What Hospitalists Need to Know About Two-Midnight Rule Changes
October 13th, 2016
CMS recently posted changes to the Two-Midnight Rule. The final rule on this will be published in the Federal Register on Nov. 13. The Two-Midnight Rule initially required the physician to sign a certification declaring that an inpatient was expected to stay at least two midnights. Besides the supporting documentation for admission, an order to admit the patient as an inpatient was required. The presumption was that the stay would be paid as an inpatient under Medicare Part A. Otherwise, the stay would be considered to be treated and billed as an outpatient observation patient under Part B. This rule has never been popular with hospitals and has created some problems in its application. CMS was concerned about the increase in short stay admissions. The effect of this rule for many hospitals was to increase the number of observation patients.
The 2016 inpatient perspective payment system rules did not contain any radical changes. CMS asked for input from the provider community regarding payment for short inpatient stays under Part A payment. There is fundamentally no difference in the care of outpatient observation patients and inpatients. The two-midnight rule also specified that the treatment decisions were to be based on the medical judgment of the physicians or other qualified practitioners.
CMS used the Recovery Audit Contractors (RACs) to identify high rates of errors to determine if hospital services were medically necessary. This included the distinction between inpatients and outpatients. In the proposed 2016 outpatient PPS rules, CMS announced a change in the enforcement of the two-might rule. The Quality Improvement Organizations (QIOs) will oversee the majority of patient status audits. The RACs will on focus on those hospitals with consistently high denial rates.
CMS announced that for stays expected to last fewer than two midnights, and stays not listed on the inpatient-only list, an inpatient admission would be paid under Medicare Part A on a case-by-case basis on the judgment of the attending physician. There would be no change to cases where the patient is expected to stay at least two midnights or longer. This includes if the patient later turns out to be discharged earlier than anticipated due to unforeseen circumstances. This could include transfer, death, a patient left against medical advice, or unexpected clinical improvement.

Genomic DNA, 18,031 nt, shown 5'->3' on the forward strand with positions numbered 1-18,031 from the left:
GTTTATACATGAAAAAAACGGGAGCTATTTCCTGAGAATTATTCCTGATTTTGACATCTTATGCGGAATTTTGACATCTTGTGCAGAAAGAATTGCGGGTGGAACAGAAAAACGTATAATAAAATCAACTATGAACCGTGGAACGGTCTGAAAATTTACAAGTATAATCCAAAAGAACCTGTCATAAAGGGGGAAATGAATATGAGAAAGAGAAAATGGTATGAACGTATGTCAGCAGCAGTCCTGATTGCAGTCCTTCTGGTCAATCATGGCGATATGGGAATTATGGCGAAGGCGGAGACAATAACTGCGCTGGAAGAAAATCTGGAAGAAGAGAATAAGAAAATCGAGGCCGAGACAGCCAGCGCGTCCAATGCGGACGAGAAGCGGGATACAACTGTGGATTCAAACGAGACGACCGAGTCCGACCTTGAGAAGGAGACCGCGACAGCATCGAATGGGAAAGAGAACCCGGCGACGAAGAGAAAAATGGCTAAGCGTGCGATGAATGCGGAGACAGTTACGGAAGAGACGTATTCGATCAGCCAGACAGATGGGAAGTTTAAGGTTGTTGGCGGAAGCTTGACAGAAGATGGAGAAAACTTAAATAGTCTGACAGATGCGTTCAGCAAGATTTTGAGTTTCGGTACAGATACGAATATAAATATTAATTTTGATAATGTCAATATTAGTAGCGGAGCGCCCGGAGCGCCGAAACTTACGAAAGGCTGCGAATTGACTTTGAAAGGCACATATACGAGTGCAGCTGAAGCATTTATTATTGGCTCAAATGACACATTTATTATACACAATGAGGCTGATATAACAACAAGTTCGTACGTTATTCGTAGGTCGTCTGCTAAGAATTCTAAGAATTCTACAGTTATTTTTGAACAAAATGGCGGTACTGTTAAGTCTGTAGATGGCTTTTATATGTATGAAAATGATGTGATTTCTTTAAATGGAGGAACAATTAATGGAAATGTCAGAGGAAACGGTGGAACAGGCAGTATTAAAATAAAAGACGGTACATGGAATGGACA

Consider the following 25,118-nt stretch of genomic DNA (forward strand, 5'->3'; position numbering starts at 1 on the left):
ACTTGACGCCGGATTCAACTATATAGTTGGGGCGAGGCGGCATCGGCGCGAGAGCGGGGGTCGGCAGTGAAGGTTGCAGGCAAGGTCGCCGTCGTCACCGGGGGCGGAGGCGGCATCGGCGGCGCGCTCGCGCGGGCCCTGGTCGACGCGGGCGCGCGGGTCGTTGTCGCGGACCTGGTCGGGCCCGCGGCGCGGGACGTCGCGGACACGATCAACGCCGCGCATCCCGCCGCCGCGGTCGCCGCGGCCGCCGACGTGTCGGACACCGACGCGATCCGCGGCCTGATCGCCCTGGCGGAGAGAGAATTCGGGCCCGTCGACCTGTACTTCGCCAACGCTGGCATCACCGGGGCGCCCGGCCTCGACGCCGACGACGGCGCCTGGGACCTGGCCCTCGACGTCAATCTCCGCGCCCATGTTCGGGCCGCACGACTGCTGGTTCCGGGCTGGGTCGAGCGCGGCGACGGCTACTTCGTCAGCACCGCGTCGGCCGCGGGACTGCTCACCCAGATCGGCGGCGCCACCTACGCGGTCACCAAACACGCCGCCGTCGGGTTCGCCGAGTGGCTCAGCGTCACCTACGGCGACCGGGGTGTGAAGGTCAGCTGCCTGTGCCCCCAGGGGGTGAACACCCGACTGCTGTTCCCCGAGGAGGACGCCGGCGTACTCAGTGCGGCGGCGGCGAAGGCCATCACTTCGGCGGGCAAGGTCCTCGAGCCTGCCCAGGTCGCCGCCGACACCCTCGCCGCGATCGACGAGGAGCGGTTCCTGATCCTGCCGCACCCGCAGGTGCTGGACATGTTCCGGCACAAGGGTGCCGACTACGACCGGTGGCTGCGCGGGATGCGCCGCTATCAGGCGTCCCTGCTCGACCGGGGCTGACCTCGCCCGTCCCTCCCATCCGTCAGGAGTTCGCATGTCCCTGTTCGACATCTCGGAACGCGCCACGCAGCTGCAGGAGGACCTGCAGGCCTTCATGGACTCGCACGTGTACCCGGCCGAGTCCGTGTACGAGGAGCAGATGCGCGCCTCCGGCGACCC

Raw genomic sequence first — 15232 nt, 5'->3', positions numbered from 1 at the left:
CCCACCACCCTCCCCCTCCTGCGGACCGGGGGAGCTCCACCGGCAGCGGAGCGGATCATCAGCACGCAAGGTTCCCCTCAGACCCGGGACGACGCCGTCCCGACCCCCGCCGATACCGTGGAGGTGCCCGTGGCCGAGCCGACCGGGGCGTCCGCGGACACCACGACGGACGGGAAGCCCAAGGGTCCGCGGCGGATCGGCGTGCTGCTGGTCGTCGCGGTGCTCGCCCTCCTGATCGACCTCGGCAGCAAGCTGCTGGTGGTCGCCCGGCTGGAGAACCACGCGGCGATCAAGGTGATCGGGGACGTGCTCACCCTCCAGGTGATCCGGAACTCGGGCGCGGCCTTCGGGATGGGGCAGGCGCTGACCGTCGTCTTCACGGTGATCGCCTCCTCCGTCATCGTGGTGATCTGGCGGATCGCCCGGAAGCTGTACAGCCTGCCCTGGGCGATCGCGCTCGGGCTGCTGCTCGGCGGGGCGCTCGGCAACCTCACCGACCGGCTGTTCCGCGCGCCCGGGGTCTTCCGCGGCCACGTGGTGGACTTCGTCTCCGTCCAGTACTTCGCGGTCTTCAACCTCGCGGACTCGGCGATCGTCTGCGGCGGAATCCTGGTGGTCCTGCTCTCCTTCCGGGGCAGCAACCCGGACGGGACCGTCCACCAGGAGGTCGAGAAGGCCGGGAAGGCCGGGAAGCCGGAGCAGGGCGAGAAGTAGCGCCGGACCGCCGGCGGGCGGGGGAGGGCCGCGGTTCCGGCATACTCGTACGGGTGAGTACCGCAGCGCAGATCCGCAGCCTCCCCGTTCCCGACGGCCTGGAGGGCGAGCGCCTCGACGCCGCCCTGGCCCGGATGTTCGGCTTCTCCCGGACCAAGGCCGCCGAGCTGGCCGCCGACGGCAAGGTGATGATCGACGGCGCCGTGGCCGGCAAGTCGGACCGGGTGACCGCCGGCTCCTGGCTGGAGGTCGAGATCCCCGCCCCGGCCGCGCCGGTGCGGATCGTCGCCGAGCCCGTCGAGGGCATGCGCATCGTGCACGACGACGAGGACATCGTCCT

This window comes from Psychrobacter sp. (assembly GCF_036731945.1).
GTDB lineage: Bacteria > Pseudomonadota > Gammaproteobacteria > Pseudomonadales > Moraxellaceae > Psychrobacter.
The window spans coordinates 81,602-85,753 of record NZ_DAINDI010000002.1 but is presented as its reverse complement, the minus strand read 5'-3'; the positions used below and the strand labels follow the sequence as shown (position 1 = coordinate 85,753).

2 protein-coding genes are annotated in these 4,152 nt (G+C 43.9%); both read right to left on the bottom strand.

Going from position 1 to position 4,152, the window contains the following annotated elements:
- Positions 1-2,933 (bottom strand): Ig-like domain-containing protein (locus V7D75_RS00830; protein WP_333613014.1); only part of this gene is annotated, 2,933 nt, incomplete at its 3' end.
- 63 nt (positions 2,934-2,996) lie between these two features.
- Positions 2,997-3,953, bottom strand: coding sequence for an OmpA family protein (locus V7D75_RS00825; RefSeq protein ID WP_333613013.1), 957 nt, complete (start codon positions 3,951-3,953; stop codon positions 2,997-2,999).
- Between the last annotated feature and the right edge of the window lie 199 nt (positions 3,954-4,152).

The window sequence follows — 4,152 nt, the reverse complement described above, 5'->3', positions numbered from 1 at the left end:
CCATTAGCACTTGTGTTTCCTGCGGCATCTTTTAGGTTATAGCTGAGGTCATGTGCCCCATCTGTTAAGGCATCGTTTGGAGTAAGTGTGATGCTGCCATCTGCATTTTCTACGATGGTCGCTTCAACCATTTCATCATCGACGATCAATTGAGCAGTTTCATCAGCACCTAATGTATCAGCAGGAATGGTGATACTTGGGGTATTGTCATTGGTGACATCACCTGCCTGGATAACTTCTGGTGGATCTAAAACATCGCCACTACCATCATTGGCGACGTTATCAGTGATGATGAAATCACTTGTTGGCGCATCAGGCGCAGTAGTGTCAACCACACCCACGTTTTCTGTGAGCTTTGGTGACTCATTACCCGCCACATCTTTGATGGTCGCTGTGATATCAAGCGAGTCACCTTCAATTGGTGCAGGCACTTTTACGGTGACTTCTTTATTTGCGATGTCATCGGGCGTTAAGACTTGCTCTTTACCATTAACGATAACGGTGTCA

CMS made the announcement as it finalized Medicare payments to physicians and hospitals. It clarifies when inpatient admissions are appropriate to be paid under Medicare Part A. It continues the importance of physicians’ judgment regarding if the patient needs to be admitted as an inpatient or based in an outpatient observation bed. The portion regarding how patients are expected to stay more than two midnights is unchanged and will be paid under Medicare Part A. Patients who are admitted and expected to stay fewer than two midnights will be payable under Part A on a case-by-case basis as determined by the judgment of the physician. CMS said it is unlikely that patients will be admitted after minor surgical procedures and if the patient only stays for a few hours before discharge.
CMS also says it is providing a more collaborative approach to education and enforcement as discussed in the 2016 OPPS rules. In 2016, the Beneficiary and Family Centered Care QIOs will conduct the initial medical reviews claims for short-stay inpatient admissions. CMS also changed the time for the look-back period from three years to six months. CMS says it made this decision to address the concerns of hospitals that argued if the admission was not going to be billed under Part A they did have enough time to rebill it under Part B. The RACs must also complete any reviews within 30 days or they will lose their contingency fees.
Read the Two-Midnight Rule fact sheet here.
Read the final rule in calendar year (CY) 2016 Hospital Outpatient Prospective Payment System (OPPS) here.
The Oct. 30 CMS release with the rule changes is here.
Related Webinar: Making the Two-Midnight Rule Work for You